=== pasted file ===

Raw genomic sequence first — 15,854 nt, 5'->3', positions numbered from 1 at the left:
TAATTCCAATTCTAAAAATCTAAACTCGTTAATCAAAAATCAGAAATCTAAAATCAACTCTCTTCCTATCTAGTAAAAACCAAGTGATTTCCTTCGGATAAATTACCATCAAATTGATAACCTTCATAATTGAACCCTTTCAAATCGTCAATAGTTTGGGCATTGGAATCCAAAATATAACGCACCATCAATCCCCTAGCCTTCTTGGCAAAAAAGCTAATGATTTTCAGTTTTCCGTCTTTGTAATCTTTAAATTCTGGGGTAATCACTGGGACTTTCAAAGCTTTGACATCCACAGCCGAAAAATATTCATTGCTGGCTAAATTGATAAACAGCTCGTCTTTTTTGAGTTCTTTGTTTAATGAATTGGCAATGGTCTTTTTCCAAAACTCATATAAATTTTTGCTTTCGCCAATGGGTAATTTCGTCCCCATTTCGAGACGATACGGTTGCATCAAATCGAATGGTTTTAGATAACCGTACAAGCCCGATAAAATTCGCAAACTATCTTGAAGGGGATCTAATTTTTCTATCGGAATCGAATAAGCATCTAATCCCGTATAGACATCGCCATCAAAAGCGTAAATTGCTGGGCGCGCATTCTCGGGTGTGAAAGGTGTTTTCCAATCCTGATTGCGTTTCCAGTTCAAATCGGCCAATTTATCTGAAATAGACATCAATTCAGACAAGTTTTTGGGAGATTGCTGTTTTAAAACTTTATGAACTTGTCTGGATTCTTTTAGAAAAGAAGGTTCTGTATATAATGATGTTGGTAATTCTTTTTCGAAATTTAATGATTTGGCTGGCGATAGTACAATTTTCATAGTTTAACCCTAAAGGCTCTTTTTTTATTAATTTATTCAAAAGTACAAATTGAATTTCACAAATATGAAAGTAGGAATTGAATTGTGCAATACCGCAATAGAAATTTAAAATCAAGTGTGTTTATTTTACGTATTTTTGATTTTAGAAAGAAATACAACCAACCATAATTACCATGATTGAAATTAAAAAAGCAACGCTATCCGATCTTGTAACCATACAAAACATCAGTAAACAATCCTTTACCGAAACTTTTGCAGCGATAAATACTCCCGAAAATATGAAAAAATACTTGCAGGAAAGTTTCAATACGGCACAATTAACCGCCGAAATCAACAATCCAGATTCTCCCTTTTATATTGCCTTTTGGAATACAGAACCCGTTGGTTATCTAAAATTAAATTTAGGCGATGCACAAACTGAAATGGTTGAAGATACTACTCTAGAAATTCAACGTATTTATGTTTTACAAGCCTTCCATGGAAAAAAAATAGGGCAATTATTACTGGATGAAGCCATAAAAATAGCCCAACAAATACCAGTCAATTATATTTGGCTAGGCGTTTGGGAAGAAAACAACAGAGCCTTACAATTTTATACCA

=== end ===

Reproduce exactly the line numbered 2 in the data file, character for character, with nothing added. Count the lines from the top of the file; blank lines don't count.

TAATTCCAATTCTAAAAATCTAAACTCGTTAATCAAAAATCAGAAATCTAAAATCAACTCTCTTCCTATCTAGTAAAAACCAAGTGATTTCCTTCGGATAAATTACCATCAAATTGATAACCTTCATAATTGAACCCTTTCAAATCGTCAATAGTTTGGGCATTGGAATCCAAAATATAACGCACCATCAATCCCCTAGCCTTCTTGGCAAAAAAGCTAATGATTTTCAGTTTTCCGTCTTTGTAATCTTTAAATTCTGGGGTAATCACTGGGACTTTCAAAGCTTTGACATCCACAGCCGAAAAATATTCATTGCTGGCTAAATTGATAAACAGCTCGTCTTTTTTGAGTTCTTTGTTTAATGAATTGGCAATGGTCTTTTTCCAAAACTCATATAAATTTTTGCTTTCGCCAATGGGTAATTTCGTCCCCATTTCGAGACGATACGGTTGCATCAAATCGAATGGTTTTAGATAACCGTACAAGCCCGATAAAATTCGCAAACTATCTTGAAGGGGATCTAATTTTTCTATCGGAATCGAATAAGCATCTAATCCCGTATAGACATCGCCATCAAAAGCGTAAATTGCTGGGCGCGCATTCTCGGGTGTGAAAGGTGTTTTCCAATCCTGATTGCGTTTCCAGTTCAAATCGGCCAATTTATCTGAAATAGACATCAATTCAGACAAGTTTTTGGGAGATTGCTGTTTTAAAACTTTATGAACTTGTCTGGATTCTTTTAGAAAAGAAGGTTCTGTATATAATGATGTTGGTAATTCTTTTTCGAAATTTAATGATTTGGCTGGCGATAGTACAATTTTCATAGTTTAACCCTAAAGGCTCTTTTTTTATTAATTTATTCAAAAGTACAAATTGAATTTCACAAATATGAAAGTAGGAATTGAATTGTGCAATACCGCAATAGAAATTTAAAATCAAGTGTGTTTATTTTACGTATTTTTGATTTTAGAAAGAAATACAACCAACCATAATTACCATGATTGAAATTAAAAAAGCAACGCTATCCGATCTTGTAACCATACAAAACATCAGTAAACAATCCTTTACCGAAACTTTTGCAGCGATAAATACTCCCGAAAATATGAAAAAATACTTGCAGGAAAGTTTCAATACGGCACAATTAACCGCCGAAATCAACAATCCAGATTCTCCCTTTTATATTGCCTTTTGGAATACAGAACCCGTTGGTTATCTAAAATTAAATTTAGGCGATGCACAAACTGAAATGGTTGAAGATACTACTCTAGAAATTCAACGTATTTATGTTTTACAAGCCTTCCATGGAAAAAAAATAGGGCAATTATTACTGGATGAAGCCATAAAAATAGCCCAACAAATACCAGTCAATTATATTTGGCTAGGCGTTTGGGAAGAAAACAACAGAGCCTTACAATTTTATACCA